|Topic Review (Newest First)|
|11-01-2006 06:53 PM|
|sailingdog||I just don't want everyone dumping antifreeze in the water, unless it is environmentally friendly, and not all antifreeze is.|
|11-01-2006 06:48 PM|
|SailinJay||I assumed in my previous post that everyone used the RV/marine non-toxic propylene glycol antifreeze.|
|11-01-2006 02:00 PM|
|LyleRussell||Want winter to end quickly?? Take up snow skiing. Once hooked like me winter is never long enough. As soon as skiing is done it's time to get the boat ready. House $#!t work, do that in March or December.|
|11-01-2006 01:28 PM|
Originally Posted by sailingdog
Most boaters (especially sailors) are sensitive to the environment and use only Propylene Glycol Antifreeze in the raw water sections of their boat's engine. Hopefully you do as well.
I always buy undiluted and mix it 50% with water in a five gallon bucket. A hose is then fed to the sea water strainer, which draws the solution into the engine after starting. As previously mentioned, I also shut down as soon as it's seen exiting from my wet exhaust.
|11-01-2006 11:10 AM|
Pouring antifreeze into the water is probably illegal in most states...YMMV...but I doubt the local water police would approve, and the fines can be both steep and nasty.
|11-01-2006 10:34 AM|
Don't know how your boat is winterized but mine is done by putting in two ounces of fuel treatment (Biobor) per 30 gallons of fuel and pouring two gallons of -100 antifreeze directly into the sea strainer with the engine running until it exits the through-hull.
If you go out, the antifreeze is ejected when you start the engine, so all you need to do is replace it when you get back in.
|10-31-2006 08:41 PM|
I feel the same blues now that winter is here. I'm on the boat every weekend in the summer and fall and winter depresses the heck out of me. What has helped me was to make out a schedule for one sailing/boat related project each weekend of the winter. I have new lifelines to swage one weekend, jib to repair another, clean my stormsails another and so on... It helps me and then I'm ready for sailing as soon as March rolls around. The written schedule is the key so that you can see the end of winter in sight and feel progress as the weeks tick off.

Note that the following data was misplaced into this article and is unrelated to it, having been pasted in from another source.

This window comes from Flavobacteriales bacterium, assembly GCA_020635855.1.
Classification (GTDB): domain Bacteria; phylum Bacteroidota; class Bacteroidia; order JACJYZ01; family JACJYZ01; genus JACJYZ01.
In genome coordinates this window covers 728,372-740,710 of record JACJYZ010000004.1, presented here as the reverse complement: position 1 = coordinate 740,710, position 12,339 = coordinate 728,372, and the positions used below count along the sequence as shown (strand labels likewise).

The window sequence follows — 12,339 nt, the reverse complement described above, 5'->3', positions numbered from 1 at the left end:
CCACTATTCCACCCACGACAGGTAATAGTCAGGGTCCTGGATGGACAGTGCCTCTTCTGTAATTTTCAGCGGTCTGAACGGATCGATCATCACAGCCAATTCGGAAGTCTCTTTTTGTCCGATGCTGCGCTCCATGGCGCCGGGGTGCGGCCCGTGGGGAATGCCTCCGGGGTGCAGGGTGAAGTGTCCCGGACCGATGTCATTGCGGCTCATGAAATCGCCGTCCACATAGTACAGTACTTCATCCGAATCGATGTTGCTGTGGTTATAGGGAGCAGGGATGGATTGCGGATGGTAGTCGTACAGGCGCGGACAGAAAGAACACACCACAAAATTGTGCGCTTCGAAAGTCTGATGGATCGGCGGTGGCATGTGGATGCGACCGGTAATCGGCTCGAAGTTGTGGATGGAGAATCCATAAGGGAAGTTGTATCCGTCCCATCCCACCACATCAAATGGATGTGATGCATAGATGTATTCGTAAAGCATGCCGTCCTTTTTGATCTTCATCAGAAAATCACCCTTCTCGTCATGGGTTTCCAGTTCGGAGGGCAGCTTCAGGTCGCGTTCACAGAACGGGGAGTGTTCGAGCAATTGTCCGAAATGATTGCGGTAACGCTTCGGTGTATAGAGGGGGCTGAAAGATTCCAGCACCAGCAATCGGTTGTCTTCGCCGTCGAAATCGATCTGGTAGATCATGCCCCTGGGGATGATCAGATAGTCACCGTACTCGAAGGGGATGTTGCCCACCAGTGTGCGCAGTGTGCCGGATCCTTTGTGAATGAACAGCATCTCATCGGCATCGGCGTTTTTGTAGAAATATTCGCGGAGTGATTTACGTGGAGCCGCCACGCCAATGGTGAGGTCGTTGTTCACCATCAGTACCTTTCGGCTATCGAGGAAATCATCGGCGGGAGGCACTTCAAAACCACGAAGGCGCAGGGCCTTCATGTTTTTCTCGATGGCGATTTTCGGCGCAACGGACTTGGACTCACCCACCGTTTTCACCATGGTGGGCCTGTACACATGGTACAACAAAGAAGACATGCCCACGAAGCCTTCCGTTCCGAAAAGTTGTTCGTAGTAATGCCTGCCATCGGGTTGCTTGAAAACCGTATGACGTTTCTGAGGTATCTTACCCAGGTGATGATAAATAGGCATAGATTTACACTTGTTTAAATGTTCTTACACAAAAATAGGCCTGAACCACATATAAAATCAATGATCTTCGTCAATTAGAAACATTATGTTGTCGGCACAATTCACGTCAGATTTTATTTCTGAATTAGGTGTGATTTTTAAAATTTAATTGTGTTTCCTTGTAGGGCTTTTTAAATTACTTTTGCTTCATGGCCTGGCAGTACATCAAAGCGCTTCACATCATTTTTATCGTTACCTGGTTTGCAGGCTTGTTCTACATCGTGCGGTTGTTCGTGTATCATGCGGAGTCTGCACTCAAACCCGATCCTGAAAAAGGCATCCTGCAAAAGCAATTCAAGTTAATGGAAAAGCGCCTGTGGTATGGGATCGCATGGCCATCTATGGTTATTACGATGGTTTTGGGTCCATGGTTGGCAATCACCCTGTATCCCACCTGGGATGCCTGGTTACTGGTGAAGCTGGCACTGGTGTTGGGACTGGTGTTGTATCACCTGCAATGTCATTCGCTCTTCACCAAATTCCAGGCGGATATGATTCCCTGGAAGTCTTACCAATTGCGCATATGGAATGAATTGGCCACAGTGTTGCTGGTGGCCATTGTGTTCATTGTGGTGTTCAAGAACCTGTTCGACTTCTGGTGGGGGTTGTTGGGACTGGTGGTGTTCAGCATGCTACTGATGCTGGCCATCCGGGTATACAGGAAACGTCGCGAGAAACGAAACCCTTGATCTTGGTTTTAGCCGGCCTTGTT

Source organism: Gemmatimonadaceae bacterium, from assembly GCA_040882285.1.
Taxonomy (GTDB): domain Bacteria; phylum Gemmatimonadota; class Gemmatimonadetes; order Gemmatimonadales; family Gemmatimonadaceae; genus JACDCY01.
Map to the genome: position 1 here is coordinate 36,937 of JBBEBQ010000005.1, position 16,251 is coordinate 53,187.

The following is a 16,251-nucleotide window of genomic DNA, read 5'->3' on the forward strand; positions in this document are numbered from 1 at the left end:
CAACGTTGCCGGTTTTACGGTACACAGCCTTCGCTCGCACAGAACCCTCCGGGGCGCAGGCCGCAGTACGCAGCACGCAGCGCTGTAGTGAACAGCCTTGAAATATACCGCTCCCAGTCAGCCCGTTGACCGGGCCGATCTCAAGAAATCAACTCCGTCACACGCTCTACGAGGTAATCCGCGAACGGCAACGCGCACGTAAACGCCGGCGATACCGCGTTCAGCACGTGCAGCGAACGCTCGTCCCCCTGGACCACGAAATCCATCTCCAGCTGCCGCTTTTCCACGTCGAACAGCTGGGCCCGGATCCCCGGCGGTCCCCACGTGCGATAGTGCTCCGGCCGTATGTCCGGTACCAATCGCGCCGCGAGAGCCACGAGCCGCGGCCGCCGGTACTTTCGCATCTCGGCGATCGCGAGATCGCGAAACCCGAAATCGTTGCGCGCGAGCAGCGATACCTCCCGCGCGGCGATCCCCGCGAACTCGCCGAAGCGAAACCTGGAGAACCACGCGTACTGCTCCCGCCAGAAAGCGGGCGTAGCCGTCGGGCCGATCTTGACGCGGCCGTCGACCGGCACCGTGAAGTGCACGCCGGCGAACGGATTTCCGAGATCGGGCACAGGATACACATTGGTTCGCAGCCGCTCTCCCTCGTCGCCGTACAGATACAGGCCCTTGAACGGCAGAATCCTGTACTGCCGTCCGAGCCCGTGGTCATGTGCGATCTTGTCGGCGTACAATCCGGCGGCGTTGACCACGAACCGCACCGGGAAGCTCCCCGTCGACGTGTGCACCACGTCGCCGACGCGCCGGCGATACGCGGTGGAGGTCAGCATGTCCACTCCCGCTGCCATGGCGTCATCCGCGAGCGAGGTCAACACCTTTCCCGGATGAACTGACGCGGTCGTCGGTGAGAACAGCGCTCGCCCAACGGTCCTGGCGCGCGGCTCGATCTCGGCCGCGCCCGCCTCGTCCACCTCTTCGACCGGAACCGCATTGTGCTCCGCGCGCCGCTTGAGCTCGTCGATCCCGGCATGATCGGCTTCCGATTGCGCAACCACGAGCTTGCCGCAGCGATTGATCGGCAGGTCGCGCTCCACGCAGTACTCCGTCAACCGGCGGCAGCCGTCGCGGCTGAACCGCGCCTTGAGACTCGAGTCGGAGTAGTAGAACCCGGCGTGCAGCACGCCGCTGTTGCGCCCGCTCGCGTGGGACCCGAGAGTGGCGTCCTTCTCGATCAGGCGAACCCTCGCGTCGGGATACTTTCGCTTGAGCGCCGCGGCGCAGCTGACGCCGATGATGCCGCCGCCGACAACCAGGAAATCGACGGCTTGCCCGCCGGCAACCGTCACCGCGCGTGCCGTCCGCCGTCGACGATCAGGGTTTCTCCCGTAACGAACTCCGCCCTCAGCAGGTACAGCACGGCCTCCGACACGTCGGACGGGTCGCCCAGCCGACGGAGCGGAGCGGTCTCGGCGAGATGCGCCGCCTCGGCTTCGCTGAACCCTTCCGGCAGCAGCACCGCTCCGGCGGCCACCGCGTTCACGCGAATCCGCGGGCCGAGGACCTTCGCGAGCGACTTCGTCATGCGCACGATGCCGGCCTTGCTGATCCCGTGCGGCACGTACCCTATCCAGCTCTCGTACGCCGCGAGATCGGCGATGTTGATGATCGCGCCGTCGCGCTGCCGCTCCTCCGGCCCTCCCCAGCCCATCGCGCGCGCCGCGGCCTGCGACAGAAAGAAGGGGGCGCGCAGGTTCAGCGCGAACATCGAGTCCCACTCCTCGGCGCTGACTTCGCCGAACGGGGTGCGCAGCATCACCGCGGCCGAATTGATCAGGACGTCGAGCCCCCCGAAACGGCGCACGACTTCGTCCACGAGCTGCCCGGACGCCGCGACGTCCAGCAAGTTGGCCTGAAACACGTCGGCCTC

One question to you hearty winter sailors...I'd love to take my boat out on a warm winter day but I can't cause I've winterized the engine. How do you take your boats out in cold climates yet insure that the harsh days don't freeze the engine? I have an inboard yanmar diesel and I sail out of Atlantic City, NJ. Is there a compromise to winterizing?
|10-21-2006 12:58 AM|
|yotphix||I'm with you Sam! If you're dressed properly, sailing in a snowstorm is pretty cool if a little surreal. Wear gloves though or your knuckles will crack and bleed...not so cool.|
|10-21-2006 12:15 AM|
hey surf..i'm having deja vu all over again with you last posts..
i keep my boat in the water year round and will sail anytime as long as the boat isn't covered in ice..(although this point is negotiable)..poly-pro long underwear warm gloves and a hat..hell..it's always sailing weather as far as i'm concerned..
just my $.02 adjusted for inflation
|10-20-2006 10:54 PM|
What a bunch of gloom and doom!!! You guys want to slow dance together?
Look, it's all about rebirth and planning. Winter is a great time to re-wire the boat, organize the charts, re-varnish the interior, replace the cushions or change out the stove. Its a time for hanging out in the cabin and dreaming of places you want to see. Go on down to the boat, crank up the diesel heater and do some of those things you have ignored while it was nice out.
Quit crying like a bunch of fricking babies and get to work!!
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